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Sudbury: ‘Stop knocking our town’ - it’s a great place to live

PUBLISHED: 09:07 23 June 2014 | UPDATED: 09:07 23 June 2014

Sudbury town centre

Sudbury town centre

Archant

Sudbury is a vibrant market town with great independent shops, a nationally significant art gallery and some of the finest scenery in Suffolk – that’s the defiant message coming from its community.

The town has come in for a lot of criticism in recent months for its “antiquated and confusing” traffic system, lack of night life and youth facilities, and failure to come up with a comprehensive holistic plan for its future.

But now local councillors, traders and residents have hit back, saying people should stop knocking Sudbury and instead celebrate the numerous aspects that make it such a great place to live and visit.

Chris Storey, chairman of Sudbury Chamber of Commerce, said: “It’s very hard to see much wrong with Sudbury compared to most places these days.

“It has a good vibe going with some really positive opportunities to get the future sorted out.

“Yes there is a move away from traditional independent shops and towards a café culture but that’s a national trend and on the whole, Sudbury is doing better than other places in terms of independent retailers, largely because of the free parking.

“It takes years to get infrastructure sorted out and it’s unrealistic to expect to address these things overnight. We are working away at the priority issues but in the meantime, let’s embrace what we have.”

Babergh’s lead member of economic development, Simon Barrett, agreed that people should focus on what’s good about Sudbury.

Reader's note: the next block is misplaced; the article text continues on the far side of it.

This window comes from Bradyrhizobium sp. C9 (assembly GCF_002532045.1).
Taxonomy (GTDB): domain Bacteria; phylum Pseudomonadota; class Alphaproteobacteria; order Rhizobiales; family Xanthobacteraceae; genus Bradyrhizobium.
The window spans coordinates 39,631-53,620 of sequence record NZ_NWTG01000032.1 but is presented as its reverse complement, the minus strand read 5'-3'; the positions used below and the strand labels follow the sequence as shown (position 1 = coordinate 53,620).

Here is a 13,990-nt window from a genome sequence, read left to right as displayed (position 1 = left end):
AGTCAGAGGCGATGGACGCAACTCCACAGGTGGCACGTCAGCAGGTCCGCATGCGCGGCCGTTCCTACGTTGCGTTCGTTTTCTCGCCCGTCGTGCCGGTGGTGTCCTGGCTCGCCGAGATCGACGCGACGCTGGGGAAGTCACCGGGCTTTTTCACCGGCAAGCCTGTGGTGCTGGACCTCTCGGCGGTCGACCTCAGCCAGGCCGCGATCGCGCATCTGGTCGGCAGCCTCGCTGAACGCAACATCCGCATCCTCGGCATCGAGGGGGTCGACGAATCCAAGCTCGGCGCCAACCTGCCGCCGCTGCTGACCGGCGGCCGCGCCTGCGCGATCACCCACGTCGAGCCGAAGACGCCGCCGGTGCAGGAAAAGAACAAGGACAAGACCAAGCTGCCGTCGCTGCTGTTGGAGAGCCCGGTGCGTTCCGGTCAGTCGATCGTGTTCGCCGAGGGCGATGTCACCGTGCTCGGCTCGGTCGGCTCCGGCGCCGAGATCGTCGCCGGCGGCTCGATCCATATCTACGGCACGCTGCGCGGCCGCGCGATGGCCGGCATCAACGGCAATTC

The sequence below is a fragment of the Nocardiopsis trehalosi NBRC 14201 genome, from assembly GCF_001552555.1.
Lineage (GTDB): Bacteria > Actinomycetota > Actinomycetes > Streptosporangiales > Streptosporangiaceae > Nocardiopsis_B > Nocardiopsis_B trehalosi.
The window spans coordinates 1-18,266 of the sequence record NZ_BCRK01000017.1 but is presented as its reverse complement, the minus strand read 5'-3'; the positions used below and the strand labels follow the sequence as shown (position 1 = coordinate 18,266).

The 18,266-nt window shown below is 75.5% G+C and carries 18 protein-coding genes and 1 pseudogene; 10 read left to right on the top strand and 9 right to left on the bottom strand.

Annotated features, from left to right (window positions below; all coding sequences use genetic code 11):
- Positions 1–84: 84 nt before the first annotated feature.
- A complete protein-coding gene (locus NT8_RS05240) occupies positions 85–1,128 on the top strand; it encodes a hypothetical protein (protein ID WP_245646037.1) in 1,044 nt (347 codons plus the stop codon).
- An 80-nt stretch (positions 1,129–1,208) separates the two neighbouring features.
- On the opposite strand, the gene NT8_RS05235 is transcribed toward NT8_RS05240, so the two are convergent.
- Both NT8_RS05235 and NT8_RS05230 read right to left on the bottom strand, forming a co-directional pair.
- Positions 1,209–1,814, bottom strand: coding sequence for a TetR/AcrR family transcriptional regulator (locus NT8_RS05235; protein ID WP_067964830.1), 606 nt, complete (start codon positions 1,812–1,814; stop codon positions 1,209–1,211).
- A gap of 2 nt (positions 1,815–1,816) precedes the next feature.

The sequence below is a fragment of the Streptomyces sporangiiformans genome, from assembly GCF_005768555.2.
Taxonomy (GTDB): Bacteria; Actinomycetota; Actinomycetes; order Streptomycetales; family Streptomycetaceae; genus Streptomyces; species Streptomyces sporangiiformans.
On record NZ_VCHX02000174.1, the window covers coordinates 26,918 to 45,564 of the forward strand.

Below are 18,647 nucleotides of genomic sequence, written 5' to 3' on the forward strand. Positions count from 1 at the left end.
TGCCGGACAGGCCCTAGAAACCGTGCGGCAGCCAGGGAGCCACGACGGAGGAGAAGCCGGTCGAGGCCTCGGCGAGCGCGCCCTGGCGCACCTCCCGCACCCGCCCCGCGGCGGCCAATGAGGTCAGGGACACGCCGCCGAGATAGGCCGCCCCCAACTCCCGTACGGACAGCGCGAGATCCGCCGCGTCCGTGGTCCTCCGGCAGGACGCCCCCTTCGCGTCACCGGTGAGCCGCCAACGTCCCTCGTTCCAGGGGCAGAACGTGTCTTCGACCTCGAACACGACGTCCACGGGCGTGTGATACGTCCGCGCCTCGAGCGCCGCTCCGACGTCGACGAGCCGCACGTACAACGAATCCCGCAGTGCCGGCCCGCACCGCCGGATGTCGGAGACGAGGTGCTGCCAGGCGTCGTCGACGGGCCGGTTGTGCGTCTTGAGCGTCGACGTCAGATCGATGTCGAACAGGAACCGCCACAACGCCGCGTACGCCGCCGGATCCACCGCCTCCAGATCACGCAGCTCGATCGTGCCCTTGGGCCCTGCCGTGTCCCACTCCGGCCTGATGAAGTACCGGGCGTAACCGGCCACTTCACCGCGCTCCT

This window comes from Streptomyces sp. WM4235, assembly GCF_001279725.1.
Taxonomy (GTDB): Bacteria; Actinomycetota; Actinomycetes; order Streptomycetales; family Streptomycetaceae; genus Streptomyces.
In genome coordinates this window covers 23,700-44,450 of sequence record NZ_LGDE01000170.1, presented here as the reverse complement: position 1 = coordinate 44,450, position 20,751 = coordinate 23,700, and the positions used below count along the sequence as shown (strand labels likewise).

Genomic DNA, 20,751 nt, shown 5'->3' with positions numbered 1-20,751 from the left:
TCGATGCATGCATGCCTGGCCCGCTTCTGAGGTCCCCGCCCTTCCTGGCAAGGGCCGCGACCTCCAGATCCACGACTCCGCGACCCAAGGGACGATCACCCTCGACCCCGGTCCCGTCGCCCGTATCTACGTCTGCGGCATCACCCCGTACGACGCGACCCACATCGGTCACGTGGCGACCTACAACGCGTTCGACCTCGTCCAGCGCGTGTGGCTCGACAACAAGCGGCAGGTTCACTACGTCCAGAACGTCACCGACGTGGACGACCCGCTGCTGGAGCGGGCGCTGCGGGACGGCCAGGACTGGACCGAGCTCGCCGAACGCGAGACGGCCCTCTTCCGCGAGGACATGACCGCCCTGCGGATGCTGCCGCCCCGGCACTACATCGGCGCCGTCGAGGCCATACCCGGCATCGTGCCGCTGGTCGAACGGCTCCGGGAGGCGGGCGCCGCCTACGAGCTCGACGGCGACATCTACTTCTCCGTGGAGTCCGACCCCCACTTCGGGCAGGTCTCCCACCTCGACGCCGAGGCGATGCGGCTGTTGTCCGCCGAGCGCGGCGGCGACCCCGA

He said: “We have a real sense of community here in terms of the voluntary sector which is very big. Whenever there’s an appeal or a charity event, it gets well supported.

“It’s a pretty town too with the water meadows within walking distance of the town centre, a cricket club and bowls club in the middle of town.

“The negatives that people keep pointing out are things we can’t do anything about overnight. There is a long term plan but the issues have to be prioritised and tackled one at a time and that is what the local members are doing.”

Sudbury has just held its second hugely successful food and drink festival, which was fully booked out by producers looking to show their wares in the town.

An annual Party in the Park will take place in July, followed by a carnival in August and a firework display in November.

Deputy town clerk, Jacqui Howells said: “And these are just the events being organised in conjunction with the town council.

“The twice weekly market is bucking the trend and attracting new traders and there are also regular monthly farmers markets and speciality events.

“A free ‘Sudbury on Show’ booklet listing more than 100 clubs and societies in the local area is available from the town council, so no-one should be able to complain that there is nothing going on in Sudbury.”

Recently elected mayor, Robert Spivey added: “We have numerous attractions including St Peter’s Church right in the middle of town, which is the second most visited redundant church in the UK and hosts a diverse range of events.

“We also have the Quay Theatre and Gainsborough’s House, which is currently looking at ambitious expansion plans. I’d say we are very fortunate.”

A Suffolk father whose flight from Madrid was cancelled by Ryanair at just a week’s notice because the company messed up its pilots’ rota has had to fork out hundreds of pounds so he can still take his son to see their favourite football team play.

Shoppers will have to wait for months to see if Tollgate Village will be built in Colchester after a last-ditch effort was launched to stop it from going ahead.

Emergency services have been called after a vehicle crashed into a house in a Suffolk town.

Mystery surrounds the return of Christchurch Park’s most famous feathered friend as several reported sightings of Mabel prompted a community group to celebrate her arrival.

Plans to regenerate a derelict former industrial site off Hadleigh Road in Ipswich with more than 120 homes have been given the green light.

When Ipswich brewers Tolly Cobbold went on the expansion trail in the 1930s they built some rather grand pubs, in Ipswich and beyond, in a mock baronial style.

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